There’s money to be won at these events, and she has started to bring in her fair share on horses she trained for competition. When Johnson or Foster win, more attention is brought to the horses they raise, resulting in more buyers.

The “dude” did it
It was the Rainbow Trout Ranch, the coveted dude ranch where Foster worked that first summer after her Berry graduation (and seven more after) that set her firmly in a Western saddle. Her main job was taking guests on horse rides into the mountains, but she’s quick to point out this wasn’t a “typical nose-to-tail trail ride.”

“We trotted and loped,” she explained. “I got to share horses with people and have them enjoy the horses as much as I did. Sure, sing-alongs and cookouts were part of it. I also cleaned cabins and washed cars. Everyone helps out in every facet. But the horses were what made it for me. I remember watching Jane Van Berkum, who runs the horse program, ride and rope and thinking, ‘I want to be as cool as her.’”

In the winters of those early years, Foster worked on the nearby Garcia Ranch, where she received “a wonderful opportunity” to learn and to purchase her first two horses.

Learning to try
Even though she wasn’t sure at first about going to college, the lifelong horse enthusiast from McDonough, Georgia, fell hard for Berry. Looking back on those days, Foster noted four things that most helped shape her future.

Academically, the marketing major pointed to an entrepreneurship class with Dana Professor of Management and Entrepreneurship Paula Englis in which she wrote a business plan and started an actual business, Hoof ’N Home, with Jessica Tabb Gugliotta (15C), who has kept it going.

“The class was such a great opportunity for students to have a safe place to find out if they can be their own boss,” Foster emphasized. “It was such a cool, real-life opportunity.”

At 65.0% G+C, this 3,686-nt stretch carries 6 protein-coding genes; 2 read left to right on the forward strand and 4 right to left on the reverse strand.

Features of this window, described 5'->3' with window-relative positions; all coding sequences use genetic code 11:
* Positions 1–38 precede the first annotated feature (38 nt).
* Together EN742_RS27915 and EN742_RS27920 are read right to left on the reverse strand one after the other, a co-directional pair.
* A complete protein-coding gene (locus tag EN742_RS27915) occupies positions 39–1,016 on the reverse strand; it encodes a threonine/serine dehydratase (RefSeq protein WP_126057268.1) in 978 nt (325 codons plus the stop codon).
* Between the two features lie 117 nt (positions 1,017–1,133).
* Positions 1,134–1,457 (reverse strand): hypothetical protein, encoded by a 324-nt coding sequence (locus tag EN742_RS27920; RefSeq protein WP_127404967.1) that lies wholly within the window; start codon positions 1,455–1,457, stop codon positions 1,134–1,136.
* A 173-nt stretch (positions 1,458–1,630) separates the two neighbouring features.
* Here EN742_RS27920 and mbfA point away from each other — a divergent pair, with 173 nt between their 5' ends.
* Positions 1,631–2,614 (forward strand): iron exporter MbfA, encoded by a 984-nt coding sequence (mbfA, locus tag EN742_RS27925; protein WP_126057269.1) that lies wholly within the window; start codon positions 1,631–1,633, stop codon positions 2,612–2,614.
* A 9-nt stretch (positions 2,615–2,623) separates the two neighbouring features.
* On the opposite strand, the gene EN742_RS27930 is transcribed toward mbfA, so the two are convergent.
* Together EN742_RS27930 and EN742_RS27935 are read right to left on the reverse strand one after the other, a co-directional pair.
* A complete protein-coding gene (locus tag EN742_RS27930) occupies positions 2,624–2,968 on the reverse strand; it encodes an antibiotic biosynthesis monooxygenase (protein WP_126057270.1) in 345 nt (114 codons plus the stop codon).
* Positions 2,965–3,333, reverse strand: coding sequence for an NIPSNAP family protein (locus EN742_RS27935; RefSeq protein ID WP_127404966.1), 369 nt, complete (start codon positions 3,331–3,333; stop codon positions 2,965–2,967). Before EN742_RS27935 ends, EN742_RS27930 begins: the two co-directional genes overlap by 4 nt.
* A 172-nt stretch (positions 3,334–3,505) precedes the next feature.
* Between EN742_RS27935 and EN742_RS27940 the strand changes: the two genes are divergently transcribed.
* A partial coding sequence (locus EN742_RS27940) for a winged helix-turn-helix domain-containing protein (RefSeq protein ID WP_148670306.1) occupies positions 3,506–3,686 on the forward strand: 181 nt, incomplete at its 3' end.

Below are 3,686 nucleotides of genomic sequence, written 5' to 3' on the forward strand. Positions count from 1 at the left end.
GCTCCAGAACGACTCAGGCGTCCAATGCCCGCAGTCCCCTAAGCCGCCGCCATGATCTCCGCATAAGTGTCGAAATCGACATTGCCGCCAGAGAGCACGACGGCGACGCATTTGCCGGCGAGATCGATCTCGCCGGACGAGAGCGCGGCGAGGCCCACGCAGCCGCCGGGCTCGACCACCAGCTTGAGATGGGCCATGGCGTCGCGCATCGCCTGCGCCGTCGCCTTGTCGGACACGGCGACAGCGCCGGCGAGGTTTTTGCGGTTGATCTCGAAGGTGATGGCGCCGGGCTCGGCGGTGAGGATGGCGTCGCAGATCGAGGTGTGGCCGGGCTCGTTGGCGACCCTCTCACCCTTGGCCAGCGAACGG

Second was the equestrian team.

“We worked hard for the team, the horses and the program,” she stated. “The bond we had over horses and the team has been unlike any other in my life.”


Third was the work program, today called LifeWorks. She helped in the equestrian office, but, surprisingly, it was the carpentry shop that had the greatest impact on her.

“Working in college helped me learn time management and how to multi-task,” she related. “But my biggest takeaway was the work ethic I developed under the watchful eye of my mentors in the carpentry shop, Scott Simpson and Kevin Loorham [FFS]. They were so patient answering my thousands of questions; their tutorship was unmatched in my eyes. Using my hands was good for me and helped me refocus on my academics, and it was inspiring to see what I could accomplish on my own.”

Last was an “exceptional summer internship opportunity” in her prospective field that offered “a great learning experience” while also opening her eyes to the fact that she wasn’t ready to do that type of work for the rest of her life … yet. And, as it turns out, maybe ever, although those skills have paid dividends, first in blog posts written for the Rainbow Trout Ranch and more recently in the web content she has created to help market the horses she raises and trains with Johnson.

Family knows
While she misses her family (and Georgia food), Foster has found a home out West, and she gives Berry much credit.

“Berry gave me the chance to grow up and do it safely,” she said. “It prepared me for adulthood and helped me come to the revelation of who I am and what I want in life. Because I didn’t know.”

Her aunt, Betty Ward, with whom she lived after losing both parents, did have a clue, however.

Foster was nervous about explaining her dude ranch plans but finally worked up the courage. The response she received not only provided a great sense of relief but also hit the nail on the head.

“Oh, honey!” her aunt exclaimed. “Thank God! Georgia is great, but you should go and explore and do!”

And she did. And she loves it.